In Matimekush, Laurent is now considering requesting that federal officials take new samples to see if there’s room for improvement. “It’s certainly making the light bulb go on,” he said after looking back at the 2017 results.

Tests proceeding in provincial schools


Problems with lead in water are not unique to schools and daycares in First Nations communities. According to Quebec’s public health research institute, the Institut national de santé publique du Québec (INSPQ), 3.3 per cent of the samples collected in 436 provincial schools between 2013 and 2016 exceeded Health Canada’s guideline of five ug/L.

Those samples were taken, however, after letting the water run for five minutes, a sampling method widely criticized by experts for not mimicking typical usage and significantly underestimating people’s actual exposure levels. The INSPQ acknowledges this, noting in a report that the testing method used at the time by the province underestimates lead levels compared to the protocol used by the federal government on reserve lands.

The federal government’s testing method, which involves randomly sampling taps during daytime hours without letting the water run beforehand, isn’t perfect either, Prévost said, noting that it can fail to detect non-compliant faucets and fountains if samples happen to be taken shortly after they were last used.

Premier François Legault’s government changed the province’s testing method after a 2019 investigation by the Institute of Investigative Journalism, Le Devoir and Global News showed the extent to which its previous method was underestimating lead concentrations, and after additional reporting by La Presse showed high lead levels in some Montreal-area schools’ water.

The province lowered its lead limit from 10 ug/L to five ug/L, bringing it in line with Health Canada’s new guidelines, and also required that all provincial schools measure the concentration of lead at all fountains and faucets used for drinking or food prep by March 1. School administrators will have to advise parents of any concentrations exceeding the regulatory norm, as well as put corrective measures in place based on the results of testing.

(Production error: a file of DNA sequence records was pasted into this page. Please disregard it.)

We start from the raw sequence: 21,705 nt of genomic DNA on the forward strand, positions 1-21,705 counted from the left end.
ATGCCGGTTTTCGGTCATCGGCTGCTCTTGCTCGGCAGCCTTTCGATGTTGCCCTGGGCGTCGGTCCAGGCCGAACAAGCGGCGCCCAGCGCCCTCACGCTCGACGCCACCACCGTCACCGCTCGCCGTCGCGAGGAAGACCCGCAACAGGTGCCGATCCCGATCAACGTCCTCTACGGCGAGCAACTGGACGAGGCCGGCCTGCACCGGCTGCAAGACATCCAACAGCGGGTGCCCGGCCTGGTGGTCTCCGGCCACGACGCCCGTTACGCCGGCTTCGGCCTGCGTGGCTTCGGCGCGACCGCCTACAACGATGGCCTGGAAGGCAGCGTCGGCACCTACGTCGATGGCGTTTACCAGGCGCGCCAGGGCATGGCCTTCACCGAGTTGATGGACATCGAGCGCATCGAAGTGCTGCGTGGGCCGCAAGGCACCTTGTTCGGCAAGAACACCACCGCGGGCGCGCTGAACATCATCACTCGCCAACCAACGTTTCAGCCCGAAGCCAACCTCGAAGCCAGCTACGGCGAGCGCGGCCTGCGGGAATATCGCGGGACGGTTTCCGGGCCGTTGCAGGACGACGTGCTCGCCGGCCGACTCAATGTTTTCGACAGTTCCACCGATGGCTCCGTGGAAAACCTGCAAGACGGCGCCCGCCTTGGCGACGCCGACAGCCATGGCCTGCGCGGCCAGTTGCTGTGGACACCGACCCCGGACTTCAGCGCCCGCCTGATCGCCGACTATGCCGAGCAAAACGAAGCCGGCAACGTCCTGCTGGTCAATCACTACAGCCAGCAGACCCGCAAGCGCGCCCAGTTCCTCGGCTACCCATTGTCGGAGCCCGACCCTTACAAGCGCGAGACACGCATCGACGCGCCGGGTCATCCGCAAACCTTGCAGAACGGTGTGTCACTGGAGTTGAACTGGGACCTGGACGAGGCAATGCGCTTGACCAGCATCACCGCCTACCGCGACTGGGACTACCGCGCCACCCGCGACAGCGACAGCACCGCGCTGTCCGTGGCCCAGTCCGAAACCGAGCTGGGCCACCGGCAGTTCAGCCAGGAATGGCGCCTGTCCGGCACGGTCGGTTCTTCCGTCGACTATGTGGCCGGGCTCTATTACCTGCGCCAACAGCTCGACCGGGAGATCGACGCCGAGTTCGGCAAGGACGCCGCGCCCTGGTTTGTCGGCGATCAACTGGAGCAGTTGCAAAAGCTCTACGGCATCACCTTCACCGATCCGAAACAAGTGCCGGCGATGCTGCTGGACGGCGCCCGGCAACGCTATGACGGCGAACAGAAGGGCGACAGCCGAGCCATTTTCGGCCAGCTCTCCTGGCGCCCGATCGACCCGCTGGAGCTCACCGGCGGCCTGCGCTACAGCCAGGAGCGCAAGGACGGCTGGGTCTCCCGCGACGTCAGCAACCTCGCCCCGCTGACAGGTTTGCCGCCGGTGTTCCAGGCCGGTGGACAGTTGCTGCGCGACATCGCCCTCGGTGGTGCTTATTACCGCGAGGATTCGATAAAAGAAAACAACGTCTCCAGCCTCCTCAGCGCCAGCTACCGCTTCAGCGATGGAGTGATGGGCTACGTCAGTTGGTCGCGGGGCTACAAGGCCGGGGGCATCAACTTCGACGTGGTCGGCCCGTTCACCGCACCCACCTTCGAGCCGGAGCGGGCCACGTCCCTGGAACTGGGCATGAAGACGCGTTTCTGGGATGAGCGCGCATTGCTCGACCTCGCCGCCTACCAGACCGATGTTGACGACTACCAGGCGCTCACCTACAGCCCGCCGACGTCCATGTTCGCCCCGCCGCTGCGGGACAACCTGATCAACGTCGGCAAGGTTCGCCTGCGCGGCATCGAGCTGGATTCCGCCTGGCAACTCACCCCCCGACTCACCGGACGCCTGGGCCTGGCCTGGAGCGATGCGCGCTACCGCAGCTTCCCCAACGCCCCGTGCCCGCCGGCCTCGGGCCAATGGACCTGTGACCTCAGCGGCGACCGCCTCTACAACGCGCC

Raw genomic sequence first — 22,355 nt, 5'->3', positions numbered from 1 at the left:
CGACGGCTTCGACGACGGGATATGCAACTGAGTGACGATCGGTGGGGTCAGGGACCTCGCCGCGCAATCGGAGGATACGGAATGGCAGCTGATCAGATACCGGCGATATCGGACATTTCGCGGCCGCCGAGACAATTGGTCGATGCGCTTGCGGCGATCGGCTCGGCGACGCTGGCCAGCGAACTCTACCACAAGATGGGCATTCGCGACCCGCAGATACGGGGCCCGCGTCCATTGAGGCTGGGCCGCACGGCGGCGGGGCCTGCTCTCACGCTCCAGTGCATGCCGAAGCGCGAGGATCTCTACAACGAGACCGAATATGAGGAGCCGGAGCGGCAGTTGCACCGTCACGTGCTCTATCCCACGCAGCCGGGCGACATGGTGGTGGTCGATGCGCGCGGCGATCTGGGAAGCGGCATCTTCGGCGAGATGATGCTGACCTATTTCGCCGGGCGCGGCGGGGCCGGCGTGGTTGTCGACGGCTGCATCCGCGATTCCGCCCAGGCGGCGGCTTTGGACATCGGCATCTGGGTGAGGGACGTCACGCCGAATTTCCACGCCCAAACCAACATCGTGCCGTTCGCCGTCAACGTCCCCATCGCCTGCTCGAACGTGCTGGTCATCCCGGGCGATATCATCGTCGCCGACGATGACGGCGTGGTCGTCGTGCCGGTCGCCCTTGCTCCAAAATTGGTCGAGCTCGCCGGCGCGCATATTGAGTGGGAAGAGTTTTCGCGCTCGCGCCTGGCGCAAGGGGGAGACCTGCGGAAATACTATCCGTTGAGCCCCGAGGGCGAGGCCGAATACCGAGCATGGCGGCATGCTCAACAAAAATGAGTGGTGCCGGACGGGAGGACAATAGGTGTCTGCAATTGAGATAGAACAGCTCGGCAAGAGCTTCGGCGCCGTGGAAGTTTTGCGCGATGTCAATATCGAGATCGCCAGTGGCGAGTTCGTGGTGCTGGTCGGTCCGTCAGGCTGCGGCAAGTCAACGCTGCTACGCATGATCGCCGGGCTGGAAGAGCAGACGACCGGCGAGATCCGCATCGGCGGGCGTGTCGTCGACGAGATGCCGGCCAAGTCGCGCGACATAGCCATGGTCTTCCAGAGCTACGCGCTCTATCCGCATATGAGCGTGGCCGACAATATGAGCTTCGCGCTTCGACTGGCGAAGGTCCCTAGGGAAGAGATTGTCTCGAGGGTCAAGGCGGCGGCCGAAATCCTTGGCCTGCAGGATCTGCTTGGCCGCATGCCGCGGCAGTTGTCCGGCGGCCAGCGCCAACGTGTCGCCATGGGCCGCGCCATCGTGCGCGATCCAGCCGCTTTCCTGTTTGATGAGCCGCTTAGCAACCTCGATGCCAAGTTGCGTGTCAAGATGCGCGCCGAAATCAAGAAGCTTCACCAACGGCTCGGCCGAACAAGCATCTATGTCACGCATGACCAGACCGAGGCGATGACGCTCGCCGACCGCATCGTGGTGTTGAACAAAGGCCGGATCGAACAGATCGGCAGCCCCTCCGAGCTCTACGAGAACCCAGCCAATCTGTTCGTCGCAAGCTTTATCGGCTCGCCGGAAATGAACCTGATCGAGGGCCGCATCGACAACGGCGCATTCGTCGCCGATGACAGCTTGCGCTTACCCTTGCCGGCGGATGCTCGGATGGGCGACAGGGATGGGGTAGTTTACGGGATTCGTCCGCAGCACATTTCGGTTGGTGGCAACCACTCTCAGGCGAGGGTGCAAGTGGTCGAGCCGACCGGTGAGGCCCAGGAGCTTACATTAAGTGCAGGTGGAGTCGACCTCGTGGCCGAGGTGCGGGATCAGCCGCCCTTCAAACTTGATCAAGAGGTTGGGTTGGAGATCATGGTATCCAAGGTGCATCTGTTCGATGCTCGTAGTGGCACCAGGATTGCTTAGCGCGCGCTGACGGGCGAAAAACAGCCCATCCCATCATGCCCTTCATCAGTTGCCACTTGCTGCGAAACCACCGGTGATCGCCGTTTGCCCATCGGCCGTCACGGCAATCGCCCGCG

According to Prévost, the provincial education ministry has sent a clear message in its directives to schools that it expects filters to be installed or taps to be either replaced or permanently shut off wherever lead concentrations are found to exceed five µg/L.

All establishments offering childcare services in Quebec, including those in First Nations communities, were also asked by the province to participate in the testing campaign and “the results were gradually received by Quebec’s Family Ministry,” said a spokesperson for the ministry in an email sent last November. As was the case with the federal government, the spokesperson said results from the water testing belong to each daycare and that consequently, the ministry cannot share detailed lists revealing results.

Prévost said it’s important that local public health personnel in each First Nation explain the dangers of lead exposure to community members. She said the federal government also has to provide clear instructions to First Nations on how to deal with exceedances of the lead guideline. “Choosing the right solution, it’s not always as obvious as you might think,” she said.

Which First Nations communities took part in this testing?

According to Indigenous Services Canada, the following communities took part in its 2017 sampling campaign:

Ekuanitshit-Mingan

Essipit

Gesgapegiag

Kahnawake

Kanesatake

Kebaowek

Kitcisakik

Kitigan Zibi

Lac-Simon

Listuguj

Long Point

Manawan

Mani-Utenam

Mashteuiatsh

Matimekush-Lac-John

Nutashkuan

Odanak

Opitciwan

Pakuashipi

Pessamit

Pikogan

Rapid Lake

Timiskaming

Uashat

Unamen Shipu-La Romaine

Wemotaci

Wendake

Wôlinak

With files from Shushan Bacon (APTN News); Michael Bramadat-Willcock and Thomas Delbano (Concordia University); and Declan Keogh (Institute for Investigative Journalism)

Investigative team:

Institute for Investigative Journalism:

Lila Maître (fellow)

Université du Québec à Montréal:

Philippe Julien-Bougie, Geneviève Larochelle-Guy, Lila Maître, Bruno Marcotte, Étienne Robidoux (Instructors: Patti Sonntag and Jean-Hugues Roy)

Translated by Laurence Brisson Dubreuil

Produced by the Institute for Investigative Journalism, Concordia University

See the full list of “Tainted Water” series credits here: concordia.ca/watercredits